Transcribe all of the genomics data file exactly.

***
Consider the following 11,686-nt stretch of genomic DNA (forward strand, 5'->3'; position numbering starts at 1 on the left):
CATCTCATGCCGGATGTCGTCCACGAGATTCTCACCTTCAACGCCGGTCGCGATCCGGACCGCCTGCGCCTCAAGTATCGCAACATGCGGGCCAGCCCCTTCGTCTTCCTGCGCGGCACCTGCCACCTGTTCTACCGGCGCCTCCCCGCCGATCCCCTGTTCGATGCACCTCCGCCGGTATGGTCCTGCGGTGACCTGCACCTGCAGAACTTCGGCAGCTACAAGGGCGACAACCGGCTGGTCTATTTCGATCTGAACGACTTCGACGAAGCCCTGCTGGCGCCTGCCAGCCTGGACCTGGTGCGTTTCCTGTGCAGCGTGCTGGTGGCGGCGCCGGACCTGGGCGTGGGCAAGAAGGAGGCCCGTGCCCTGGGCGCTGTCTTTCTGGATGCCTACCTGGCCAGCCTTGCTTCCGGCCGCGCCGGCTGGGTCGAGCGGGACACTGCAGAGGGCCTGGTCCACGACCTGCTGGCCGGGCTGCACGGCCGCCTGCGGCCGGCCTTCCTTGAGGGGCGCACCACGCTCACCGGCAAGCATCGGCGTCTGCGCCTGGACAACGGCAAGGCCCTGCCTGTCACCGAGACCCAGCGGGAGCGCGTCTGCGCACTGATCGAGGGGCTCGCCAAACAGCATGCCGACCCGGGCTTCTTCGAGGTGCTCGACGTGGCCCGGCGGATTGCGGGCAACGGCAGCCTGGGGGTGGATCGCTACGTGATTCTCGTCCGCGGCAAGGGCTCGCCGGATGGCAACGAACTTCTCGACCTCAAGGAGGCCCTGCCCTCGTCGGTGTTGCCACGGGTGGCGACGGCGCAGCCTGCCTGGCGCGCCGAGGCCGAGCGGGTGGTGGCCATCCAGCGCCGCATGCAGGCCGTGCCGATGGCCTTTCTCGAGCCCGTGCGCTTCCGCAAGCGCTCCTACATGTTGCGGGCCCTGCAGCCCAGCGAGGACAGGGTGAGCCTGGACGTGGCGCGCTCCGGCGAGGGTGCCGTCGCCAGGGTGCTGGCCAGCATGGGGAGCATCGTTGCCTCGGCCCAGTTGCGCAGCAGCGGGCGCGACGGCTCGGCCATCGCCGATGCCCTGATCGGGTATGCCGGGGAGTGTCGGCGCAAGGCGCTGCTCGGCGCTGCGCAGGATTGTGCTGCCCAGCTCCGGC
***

Consider the following 11,686-nt stretch of genomic DNA (forward strand, 5'->3'; position numbering starts at 1 on the left):
CATCTCATGCCGGATGTCGTCCACGAGATTCTCACCTTCAACGCCGGTCGCGATCCGGACCGCCTGCGCCTCAAGTATCGCAACATGCGGGCCAGCCCCTTCGTCTTCCTGCGCGGCACCTGCCACCTGTTCTACCGGCGCCTCCCCGCCGATCCCCTGTTCGATGCACCTCCGCCGGTATGGTCCTGCGGTGACCTGCACCTGCAGAACTTCGGCAGCTACAAGGGCGACAACCGGCTGGTCTATTTCGATCTGAACGACTTCGACGAAGCCCTGCTGGCGCCTGCCAGCCTGGACCTGGTGCGTTTCCTGTGCAGCGTGCTGGTGGCGGCGCCGGACCTGGGCGTGGGCAAGAAGGAGGCCCGTGCCCTGGGCGCTGTCTTTCTGGATGCCTACCTGGCCAGCCTTGCTTCCGGCCGCGCCGGCTGGGTCGAGCGGGACACTGCAGAGGGCCTGGTCCACGACCTGCTGGCCGGGCTGCACGGCCGCCTGCGGCCGGCCTTCCTTGAGGGGCGCACCACGCTCACCGGCAAGCATCGGCGTCTGCGCCTGGACAACGGCAAGGCCCTGCCTGTCACCGAGACCCAGCGGGAGCGCGTCTGCGCACTGATCGAGGGGCTCGCCAAACAGCATGCCGACCCGGGCTTCTTCGAGGTGCTCGACGTGGCCCGGCGGATTGCGGGCAACGGCAGCCTGGGGGTGGATCGCTACGTGATTCTCGTCCGCGGCAAGGGCTCGCCGGATGGCAACGAACTTCTCGACCTCAAGGAGGCCCTGCCCTCGTCGGTGTTGCCACGGGTGGCGACGGCGCAGCCTGCCTGGCGCGCCGAGGCCGAGCGGGTGGTGGCCATCCAGCGCCGCATGCAGGCCGTGCCGATGGCCTTTCTCGAGCCCGTGCGCTTCCGCAAGCGCTCCTACATGTTGCGGGCCCTGCAGCCCAGCGAGGACAGGGTGAGCCTGGACGTGGCGCGCTCCGGCGAGGGTGCCGTCGCCAGGGTGCTGGCCAGCATGGGGAGCATCGTTGCCTCGGCCCAGTTGCGCAGCAGCGGGCGCGACGGCTCGGCCATCGCCGATGCCCTGATCGGGTATGCCGGGGAGTGTCGGCGCAAGGCGCTGCTCGGCGCTGCGCAGGATTGTGCTGCCCAGCTCCGGC